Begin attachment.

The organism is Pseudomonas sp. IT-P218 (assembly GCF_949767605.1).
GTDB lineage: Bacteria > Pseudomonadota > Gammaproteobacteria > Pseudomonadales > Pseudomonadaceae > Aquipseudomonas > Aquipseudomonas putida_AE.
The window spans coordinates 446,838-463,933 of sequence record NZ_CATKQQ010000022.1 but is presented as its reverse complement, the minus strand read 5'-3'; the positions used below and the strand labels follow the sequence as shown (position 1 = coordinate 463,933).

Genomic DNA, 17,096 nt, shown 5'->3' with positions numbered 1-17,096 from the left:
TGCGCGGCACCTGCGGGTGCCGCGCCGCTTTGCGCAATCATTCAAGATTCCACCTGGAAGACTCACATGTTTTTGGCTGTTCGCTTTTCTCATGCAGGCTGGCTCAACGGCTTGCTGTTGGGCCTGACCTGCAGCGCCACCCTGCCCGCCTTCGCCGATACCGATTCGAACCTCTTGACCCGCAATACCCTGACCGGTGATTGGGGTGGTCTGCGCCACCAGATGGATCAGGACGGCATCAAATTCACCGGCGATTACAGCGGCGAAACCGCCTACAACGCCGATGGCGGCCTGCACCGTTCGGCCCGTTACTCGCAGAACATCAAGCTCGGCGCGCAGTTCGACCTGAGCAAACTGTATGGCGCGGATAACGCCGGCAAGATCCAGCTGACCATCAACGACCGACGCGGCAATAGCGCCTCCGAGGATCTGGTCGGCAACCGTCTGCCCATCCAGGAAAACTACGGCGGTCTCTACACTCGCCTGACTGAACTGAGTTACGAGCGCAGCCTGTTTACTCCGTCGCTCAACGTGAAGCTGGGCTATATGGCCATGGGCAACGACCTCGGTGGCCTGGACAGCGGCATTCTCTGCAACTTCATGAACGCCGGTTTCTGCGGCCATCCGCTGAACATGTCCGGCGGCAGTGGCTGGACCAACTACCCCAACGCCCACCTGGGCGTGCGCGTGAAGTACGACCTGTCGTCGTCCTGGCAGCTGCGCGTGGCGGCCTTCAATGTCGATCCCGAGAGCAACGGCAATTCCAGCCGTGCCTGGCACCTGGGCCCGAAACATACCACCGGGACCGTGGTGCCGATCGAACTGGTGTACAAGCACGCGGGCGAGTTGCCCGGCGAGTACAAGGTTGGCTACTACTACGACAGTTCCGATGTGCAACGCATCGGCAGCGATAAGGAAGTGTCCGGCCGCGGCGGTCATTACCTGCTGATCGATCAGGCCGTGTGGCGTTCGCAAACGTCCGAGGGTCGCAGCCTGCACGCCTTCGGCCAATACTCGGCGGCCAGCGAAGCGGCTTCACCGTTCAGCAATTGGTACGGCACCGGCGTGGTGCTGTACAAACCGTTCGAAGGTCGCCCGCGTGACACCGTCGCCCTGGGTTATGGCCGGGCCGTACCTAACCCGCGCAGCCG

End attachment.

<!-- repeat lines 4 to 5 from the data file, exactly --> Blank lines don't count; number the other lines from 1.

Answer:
Genomic DNA, 17,096 nt, shown 5'->3' with positions numbered 1-17,096 from the left:
TGCGCGGCACCTGCGGGTGCCGCGCCGCTTTGCGCAATCATTCAAGATTCCACCTGGAAGACTCACATGTTTTTGGCTGTTCGCTTTTCTCATGCAGGCTGGCTCAACGGCTTGCTGTTGGGCCTGACCTGCAGCGCCACCCTGCCCGCCTTCGCCGATACCGATTCGAACCTCTTGACCCGCAATACCCTGACCGGTGATTGGGGTGGTCTGCGCCACCAGATGGATCAGGACGGCATCAAATTCACCGGCGATTACAGCGGCGAAACCGCCTACAACGCCGATGGCGGCCTGCACCGTTCGGCCCGTTACTCGCAGAACATCAAGCTCGGCGCGCAGTTCGACCTGAGCAAACTGTATGGCGCGGATAACGCCGGCAAGATCCAGCTGACCATCAACGACCGACGCGGCAATAGCGCCTCCGAGGATCTGGTCGGCAACCGTCTGCCCATCCAGGAAAACTACGGCGGTCTCTACACTCGCCTGACTGAACTGAGTTACGAGCGCAGCCTGTTTACTCCGTCGCTCAACGTGAAGCTGGGCTATATGGCCATGGGCAACGACCTCGGTGGCCTGGACAGCGGCATTCTCTGCAACTTCATGAACGCCGGTTTCTGCGGCCATCCGCTGAACATGTCCGGCGGCAGTGGCTGGACCAACTACCCCAACGCCCACCTGGGCGTGCGCGTGAAGTACGACCTGTCGTCGTCCTGGCAGCTGCGCGTGGCGGCCTTCAATGTCGATCCCGAGAGCAACGGCAATTCCAGCCGTGCCTGGCACCTGGGCCCGAAACATACCACCGGGACCGTGGTGCCGATCGAACTGGTGTACAAGCACGCGGGCGAGTTGCCCGGCGAGTACAAGGTTGGCTACTACTACGACAGTTCCGATGTGCAACGCATCGGCAGCGATAAGGAAGTGTCCGGCCGCGGCGGTCATTACCTGCTGATCGATCAGGCCGTGTGGCGTTCGCAAACGTCCGAGGGTCGCAGCCTGCACGCCTTCGGCCAATACTCGGCGGCCAGCGAAGCGGCTTCACCGTTCAGCAATTGGTACGGCACCGGCGTGGTGCTGTACAAACCGTTCGAAGGTCGCCCGCGTGACACCGTCGCCCTGGGTTATGGCCGGGCCGTACCTAACCCGCGCAGCCG